Do you have to wait for extremes to survive?

by DavalosMcCormack on July 25, 2008

Did you know that when you help others during times of disaster, natural or otherwise, your odds of survival dramatically increase. Yes, just by helping. This is chronicled in a book by John Leach who is the author of “Survival Psychology”. Here’s what happens. During a disaster, if you take on the job of helping, your mind transforms you from a victim to a rescuer and that simple attitude shift improves your chances of getting out of the situation alive.

It was a phenomenon that Dr. Leach documented from studies of Nazi concentration camps where people who reached out, took control and helped others had a better survival rate.

Lt. Col Dr. Bruce Jesson, a psychologist with the Department of Defense, says the most critical factor when someone finds themselves in a hostile environment – and the difference between life and death – is a positive state of mind. “Survival is psychology, your head makes decisions about how you perceive the threat you’re faced with – whether you are going to approach it with realistic optimism or whether you feel overwhelmed and perish.” So, what does that mean to you?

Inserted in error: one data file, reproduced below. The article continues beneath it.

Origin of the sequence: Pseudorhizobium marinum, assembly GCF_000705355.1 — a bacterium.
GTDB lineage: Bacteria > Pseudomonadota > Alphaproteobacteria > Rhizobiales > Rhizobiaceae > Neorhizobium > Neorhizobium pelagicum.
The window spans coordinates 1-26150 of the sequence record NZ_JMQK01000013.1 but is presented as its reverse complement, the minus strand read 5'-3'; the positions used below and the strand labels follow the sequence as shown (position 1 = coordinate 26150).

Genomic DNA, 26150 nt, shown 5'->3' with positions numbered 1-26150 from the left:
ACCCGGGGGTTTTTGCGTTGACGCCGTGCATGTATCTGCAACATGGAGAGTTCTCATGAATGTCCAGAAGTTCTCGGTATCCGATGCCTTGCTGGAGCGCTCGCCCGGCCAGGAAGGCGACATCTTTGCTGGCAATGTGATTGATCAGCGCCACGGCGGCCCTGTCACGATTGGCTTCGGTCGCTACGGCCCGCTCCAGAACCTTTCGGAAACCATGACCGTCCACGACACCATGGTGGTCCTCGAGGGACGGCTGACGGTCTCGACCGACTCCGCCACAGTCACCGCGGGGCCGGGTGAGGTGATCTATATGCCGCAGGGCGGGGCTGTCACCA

Well it seems to me, “Why wait for a disaster?” You don’t have to be in the midst of a crisis or a disaster in order to use this information. When we help others we always have a sense of being needed, a sense of giving which in turn gives us a sense that we matter. Doing something for others can be a step out of feeling you are isolated, alone and unnecessary.

In other words you become a doer and are no longer the victim of circumstances. Besides if you take responsibility for others in your daily life, if and when disaster does eventually strike you will already be practiced at being a selfless person whose second nature is to help others. And in doing so you help yourself. It’s being selfless and selfish all at the same time.

It’s proven that a positive attitude can change not only the way you see yourself in society, but it could save your life. It’s a life worth saving don’t you think!

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